Public WiFi is widely available at hospitality venues, though speeds vary and using a VPN for security is advisable. For consistent internet, consider turning your phone into a hotspot, just remember to opt for a larger data package.

Finally, check with your carrier for international roaming plans, but be wary of high costs. Having a mix of local SIM and public WiFi access is generally the most efficient way to stay connected.

Medical Requirements and Assistance

Before traveling to Bali, consult with your healthcare provider for recommended vaccinations like Tetanus, Hepatitis A and B, Typhoid, and Rabies at least 6-8 weeks in advance. Steer clear of stray animals to mitigate the risk of rabies and always use bottled water and well-cooked foods to prevent stomach ailments.

Bali is equipped with both public and private healthcare facilities. Notable hospitals include Sanglah Hospital in Denpasar and private options such as BIMC and Siloam, which offer high standards of care with English-speaking staff.

Ensure your travel insurance covers medical treatments and potential emergency evacuation. Be aware that medical costs can be high for foreigners, and upfront payment is often required.

In case of a medical emergency, dial 118 for an ambulance and contact your insurance provider as soon as possible for assistance. It’s also prudent to register with your country’s embassy upon arrival in Bali.

Prohibited Items and Practices

When visiting Bali, there are strict regulations regarding what you can bring into the country and how you should conduct yourself:

Items such as narcotics, certain prescription medications without proper documentation, firearms, ammunition, fireworks, pornographic materials, counterfeit goods, and endangered species are strictly prohibited.

It is also important to observe local customs and laws; for instance, public displays of affection, especially passionate ones, are frowned upon. Dressing modestly at temples and sacred sites is expected, and disrespectful behaviour, including climbing on structures at these sites, is prohibited.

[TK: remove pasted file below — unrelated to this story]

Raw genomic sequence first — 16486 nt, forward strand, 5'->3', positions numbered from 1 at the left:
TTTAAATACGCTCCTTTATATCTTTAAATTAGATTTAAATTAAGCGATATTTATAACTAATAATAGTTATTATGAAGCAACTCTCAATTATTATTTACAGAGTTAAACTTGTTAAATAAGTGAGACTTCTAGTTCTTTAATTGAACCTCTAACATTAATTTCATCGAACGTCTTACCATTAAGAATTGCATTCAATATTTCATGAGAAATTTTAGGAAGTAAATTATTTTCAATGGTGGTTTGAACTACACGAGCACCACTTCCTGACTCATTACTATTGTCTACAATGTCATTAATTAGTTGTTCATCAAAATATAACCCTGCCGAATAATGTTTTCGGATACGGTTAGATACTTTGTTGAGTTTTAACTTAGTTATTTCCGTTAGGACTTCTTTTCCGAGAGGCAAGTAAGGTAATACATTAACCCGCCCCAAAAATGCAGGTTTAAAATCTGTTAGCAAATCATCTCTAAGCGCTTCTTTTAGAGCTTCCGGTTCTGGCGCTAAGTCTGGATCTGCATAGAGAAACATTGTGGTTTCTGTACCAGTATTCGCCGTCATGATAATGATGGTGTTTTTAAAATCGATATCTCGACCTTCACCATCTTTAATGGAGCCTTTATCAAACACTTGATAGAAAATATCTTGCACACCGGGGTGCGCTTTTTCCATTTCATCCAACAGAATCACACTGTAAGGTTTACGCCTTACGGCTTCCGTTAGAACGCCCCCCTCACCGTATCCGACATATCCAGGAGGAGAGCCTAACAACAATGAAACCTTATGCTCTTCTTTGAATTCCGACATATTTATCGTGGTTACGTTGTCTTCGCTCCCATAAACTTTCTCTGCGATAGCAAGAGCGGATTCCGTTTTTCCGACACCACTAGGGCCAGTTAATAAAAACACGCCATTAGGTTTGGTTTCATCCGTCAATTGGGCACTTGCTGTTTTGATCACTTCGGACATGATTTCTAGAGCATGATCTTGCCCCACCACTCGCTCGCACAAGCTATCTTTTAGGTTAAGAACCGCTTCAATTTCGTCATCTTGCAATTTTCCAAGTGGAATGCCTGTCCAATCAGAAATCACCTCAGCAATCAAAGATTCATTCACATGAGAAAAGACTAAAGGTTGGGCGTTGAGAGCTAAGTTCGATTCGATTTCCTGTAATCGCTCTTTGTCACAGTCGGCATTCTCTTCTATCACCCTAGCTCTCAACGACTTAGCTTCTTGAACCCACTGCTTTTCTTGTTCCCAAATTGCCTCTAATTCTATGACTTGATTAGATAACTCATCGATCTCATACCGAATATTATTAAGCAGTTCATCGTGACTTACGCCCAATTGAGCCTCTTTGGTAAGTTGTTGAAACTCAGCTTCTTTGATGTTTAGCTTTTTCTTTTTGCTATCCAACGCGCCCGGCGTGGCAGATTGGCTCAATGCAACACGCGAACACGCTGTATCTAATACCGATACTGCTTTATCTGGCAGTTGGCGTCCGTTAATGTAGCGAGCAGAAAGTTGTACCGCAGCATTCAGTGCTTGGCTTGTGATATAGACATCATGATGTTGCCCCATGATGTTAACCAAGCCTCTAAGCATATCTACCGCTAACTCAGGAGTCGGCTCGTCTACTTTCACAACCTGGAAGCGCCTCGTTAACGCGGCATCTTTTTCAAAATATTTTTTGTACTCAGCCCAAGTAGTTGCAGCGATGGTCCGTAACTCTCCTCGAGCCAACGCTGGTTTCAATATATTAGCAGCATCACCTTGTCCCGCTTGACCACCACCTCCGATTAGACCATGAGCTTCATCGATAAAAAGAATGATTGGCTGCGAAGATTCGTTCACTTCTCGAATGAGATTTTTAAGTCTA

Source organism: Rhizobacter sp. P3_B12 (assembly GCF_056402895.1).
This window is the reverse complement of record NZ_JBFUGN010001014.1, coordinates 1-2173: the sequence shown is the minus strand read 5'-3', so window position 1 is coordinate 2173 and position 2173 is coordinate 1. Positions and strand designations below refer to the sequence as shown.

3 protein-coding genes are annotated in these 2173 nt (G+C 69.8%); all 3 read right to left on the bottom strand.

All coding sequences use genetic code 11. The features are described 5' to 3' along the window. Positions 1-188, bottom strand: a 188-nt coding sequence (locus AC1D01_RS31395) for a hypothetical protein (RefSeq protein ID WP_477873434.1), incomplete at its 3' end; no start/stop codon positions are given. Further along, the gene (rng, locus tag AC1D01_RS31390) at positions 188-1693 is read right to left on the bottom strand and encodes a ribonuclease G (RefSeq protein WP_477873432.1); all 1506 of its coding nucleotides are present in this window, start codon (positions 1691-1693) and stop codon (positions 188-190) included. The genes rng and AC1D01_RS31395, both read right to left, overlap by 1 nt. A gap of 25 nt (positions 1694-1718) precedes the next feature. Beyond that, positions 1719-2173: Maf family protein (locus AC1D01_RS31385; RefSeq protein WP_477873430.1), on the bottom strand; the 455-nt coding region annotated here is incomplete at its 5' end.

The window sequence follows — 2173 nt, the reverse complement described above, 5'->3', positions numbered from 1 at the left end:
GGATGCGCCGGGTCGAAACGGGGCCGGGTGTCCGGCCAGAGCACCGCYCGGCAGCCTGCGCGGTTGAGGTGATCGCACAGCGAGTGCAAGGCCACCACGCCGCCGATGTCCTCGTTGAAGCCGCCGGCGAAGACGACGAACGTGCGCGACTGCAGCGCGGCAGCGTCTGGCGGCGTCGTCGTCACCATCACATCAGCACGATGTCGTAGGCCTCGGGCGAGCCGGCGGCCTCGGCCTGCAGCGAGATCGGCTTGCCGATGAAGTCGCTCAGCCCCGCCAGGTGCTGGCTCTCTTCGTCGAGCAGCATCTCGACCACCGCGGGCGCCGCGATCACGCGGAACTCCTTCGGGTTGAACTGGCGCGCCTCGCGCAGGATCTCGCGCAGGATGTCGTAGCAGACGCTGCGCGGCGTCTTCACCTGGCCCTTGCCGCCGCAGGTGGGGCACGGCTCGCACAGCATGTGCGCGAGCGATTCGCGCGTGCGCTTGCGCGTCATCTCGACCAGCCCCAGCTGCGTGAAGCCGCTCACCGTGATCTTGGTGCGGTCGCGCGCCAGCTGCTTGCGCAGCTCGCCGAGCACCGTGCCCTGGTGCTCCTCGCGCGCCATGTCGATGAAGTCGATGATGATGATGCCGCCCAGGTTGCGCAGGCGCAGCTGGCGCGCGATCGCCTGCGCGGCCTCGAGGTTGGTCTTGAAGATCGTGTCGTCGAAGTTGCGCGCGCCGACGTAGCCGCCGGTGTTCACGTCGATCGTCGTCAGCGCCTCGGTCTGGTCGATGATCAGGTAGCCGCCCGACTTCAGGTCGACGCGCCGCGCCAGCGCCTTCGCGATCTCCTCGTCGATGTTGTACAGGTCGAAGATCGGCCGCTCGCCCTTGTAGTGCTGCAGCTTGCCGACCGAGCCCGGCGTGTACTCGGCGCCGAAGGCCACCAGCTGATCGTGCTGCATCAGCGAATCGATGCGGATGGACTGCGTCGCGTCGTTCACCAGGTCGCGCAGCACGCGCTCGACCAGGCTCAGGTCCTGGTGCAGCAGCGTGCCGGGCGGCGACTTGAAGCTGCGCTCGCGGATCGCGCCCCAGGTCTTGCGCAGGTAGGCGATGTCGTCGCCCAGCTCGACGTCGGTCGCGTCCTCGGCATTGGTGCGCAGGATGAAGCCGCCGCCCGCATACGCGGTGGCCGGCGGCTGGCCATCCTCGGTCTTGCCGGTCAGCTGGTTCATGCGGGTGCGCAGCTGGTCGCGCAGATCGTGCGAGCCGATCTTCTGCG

Littering and polluting are taken very seriously, as is disturbing the peace of locals and tourists. Working in Bali requires proper permits, as does driving, and trading in illegal goods is strictly forbidden.

To ensure a trouble-free visit, it’s essential to familiarize yourself with these restrictions and practices, respecting Bali’s local laws and cultural norms.

What Not to Bring Back?

When you’re ready to leave Bali, it’s important to know what not to take back home to ensure you respect local laws and environmental guidelines:

  • Fresh Fruits and Vegetables: These may carry diseases or pests and are usually prohibited by customs in your home country.
  • Coral, Seashells, and Ocean Products: Taking these from the beaches can damage delicate marine ecosystems. Look for sustainable alternatives to remember your beach experiences.
  • Animal Products: This includes ivory, products made from turtle shell, or any items that contribute to the endangerment of species.
  • Medications: If you have prescription drugs, make sure to bring back only the quantity you need for personal use. Carrying medicines in large quantities can be illegal and lead to serious charges.
  • Counterfeit Goods: Not only is it illegal to import fake brand-name items, but their production is also often associated with unethical labor practices.
  • Religious Artifacts: Sacred statues or pieces from temples are part of the cultural heritage and should be left in their rightful place.
  • Wildlife Products: Never bring back exotic pets or any parts of wild animals, as this can be harmful to the species and ecosystems.

It’s always best to opt for souvenirs that are sustainable and support local artisans, like handcrafted textiles, wood carvings, and locally produced delicacies. These items are not only legal to take home but also provide a more authentic memory of your visit to Bali.